A web-based approach to examining substance abuse prevention policies and programming at institutions of higher education in Houston
Objective: The purpose of this study was to examine web-based information provided on college and universities websites to understand what student substance use, misuse, and abuse policies and programs are in place in the Greater Houston Area The Drug Free Schools & Communities Act of 1986 (DFSCA) requires institutions of higher education (IHE) who receive financial assistance from a federal program to adopt and implement a drug and alcohol abuse prevention program (DAAAP). These IHE are also required to annually distribute specific information about their DAAAP to their students and employees. The study purpose was to determine the extent to which colleges and universities use best practice and research-based strategies to inform their drug prevention efforts. Sample: Nineteen institutions of higher education were selected based on zip code, degree type (associates or bachelors), reception of federal assistance, and available independent website. Methods: Using best practice strategies, peer-reviewed interventions, comprehensive prevention policy guidelines, and assessment/evaluation toolkits I generated a list of policy and strategy items to use as a checklist to examine prevention programming on the campus websites. The information found was delineated into four categories: convenient accessibility, DFSCA compliance, smoking policies and programming, and drug and alcohol policies and programming. Results: Overall findings indicated that information was often difficult and time consuming to find and/or located on different pages throughout the college or university website. At least a third of the institutions failed to completely meet the requirements of the Drug-Free Schools and Communities Act. Their use of recommended policies and best practice strategies to inform their alcohol, drug, and tobacco-related prevention efforts appeared relatively limited based on the information provided on their websites. Conclusions: Future efforts should focus on making information related to alcohol and other drug (AOD) policies and programming more convenient to find by including everything on one substance-specific webpage; updating policies to better comply with federal mandates; adopting more comprehensive policies to move towards becoming 100% tobacco and smokefree; and assessing the needs and gaps in resources for prevention and severity of their campus substance abuse to determine opportunities to enhance current efforts with more effective types of programming.^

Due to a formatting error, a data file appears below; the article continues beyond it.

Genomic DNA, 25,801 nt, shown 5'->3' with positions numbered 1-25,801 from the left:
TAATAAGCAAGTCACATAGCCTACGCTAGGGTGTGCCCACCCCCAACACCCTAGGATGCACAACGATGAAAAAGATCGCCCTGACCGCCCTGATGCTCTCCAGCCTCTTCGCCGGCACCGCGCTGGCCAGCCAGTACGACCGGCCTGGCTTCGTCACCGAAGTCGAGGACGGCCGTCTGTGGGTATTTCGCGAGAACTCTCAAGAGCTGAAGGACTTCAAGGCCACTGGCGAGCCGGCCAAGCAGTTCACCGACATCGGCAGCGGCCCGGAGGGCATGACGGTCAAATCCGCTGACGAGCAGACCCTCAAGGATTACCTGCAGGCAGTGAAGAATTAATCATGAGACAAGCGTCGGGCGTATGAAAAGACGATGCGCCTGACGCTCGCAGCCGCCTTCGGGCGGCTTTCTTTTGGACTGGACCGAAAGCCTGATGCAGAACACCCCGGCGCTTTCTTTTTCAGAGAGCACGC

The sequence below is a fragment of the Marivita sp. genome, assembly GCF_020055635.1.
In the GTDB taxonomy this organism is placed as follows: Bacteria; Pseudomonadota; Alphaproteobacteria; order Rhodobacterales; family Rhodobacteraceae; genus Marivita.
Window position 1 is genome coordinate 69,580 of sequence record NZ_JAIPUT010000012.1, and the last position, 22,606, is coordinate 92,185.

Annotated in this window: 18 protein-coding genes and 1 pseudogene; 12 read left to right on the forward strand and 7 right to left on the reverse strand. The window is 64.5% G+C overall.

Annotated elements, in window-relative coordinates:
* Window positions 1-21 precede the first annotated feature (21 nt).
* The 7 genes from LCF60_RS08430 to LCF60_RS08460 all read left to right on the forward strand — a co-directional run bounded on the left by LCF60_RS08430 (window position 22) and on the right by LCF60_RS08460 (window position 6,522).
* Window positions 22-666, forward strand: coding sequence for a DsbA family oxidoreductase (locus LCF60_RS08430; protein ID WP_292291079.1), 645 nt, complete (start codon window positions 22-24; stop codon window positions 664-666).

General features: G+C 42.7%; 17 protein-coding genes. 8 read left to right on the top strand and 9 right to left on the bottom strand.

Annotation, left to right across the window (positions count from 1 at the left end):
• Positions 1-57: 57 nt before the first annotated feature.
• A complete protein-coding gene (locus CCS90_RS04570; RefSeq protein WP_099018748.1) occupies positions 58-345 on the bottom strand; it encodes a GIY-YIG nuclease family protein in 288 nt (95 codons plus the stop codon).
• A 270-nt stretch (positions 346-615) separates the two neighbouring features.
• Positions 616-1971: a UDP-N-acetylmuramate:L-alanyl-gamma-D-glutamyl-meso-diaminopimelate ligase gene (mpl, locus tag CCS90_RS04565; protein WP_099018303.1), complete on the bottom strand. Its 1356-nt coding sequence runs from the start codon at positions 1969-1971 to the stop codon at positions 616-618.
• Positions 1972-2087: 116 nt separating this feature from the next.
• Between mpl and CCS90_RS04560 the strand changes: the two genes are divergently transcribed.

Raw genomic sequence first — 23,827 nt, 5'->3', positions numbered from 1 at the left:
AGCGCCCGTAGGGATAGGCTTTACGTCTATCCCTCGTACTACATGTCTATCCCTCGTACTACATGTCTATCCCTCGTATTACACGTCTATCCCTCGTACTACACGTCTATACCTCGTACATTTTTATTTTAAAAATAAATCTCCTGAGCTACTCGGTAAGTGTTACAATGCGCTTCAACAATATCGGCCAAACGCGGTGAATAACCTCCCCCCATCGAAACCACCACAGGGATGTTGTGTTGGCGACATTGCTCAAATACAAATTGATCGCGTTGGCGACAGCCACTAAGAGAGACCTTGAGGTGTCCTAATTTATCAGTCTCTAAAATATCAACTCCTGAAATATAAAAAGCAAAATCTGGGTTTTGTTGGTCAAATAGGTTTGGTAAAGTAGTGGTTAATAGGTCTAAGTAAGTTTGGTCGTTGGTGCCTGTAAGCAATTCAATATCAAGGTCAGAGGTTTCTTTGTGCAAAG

Public health|Public policy|Higher education
Ibekwe, Lauren C, "A web-based approach to examining substance abuse prevention policies and programming at institutions of higher education in Houston" (2016). Texas Medical Center Dissertations (via ProQuest). AAI10183282.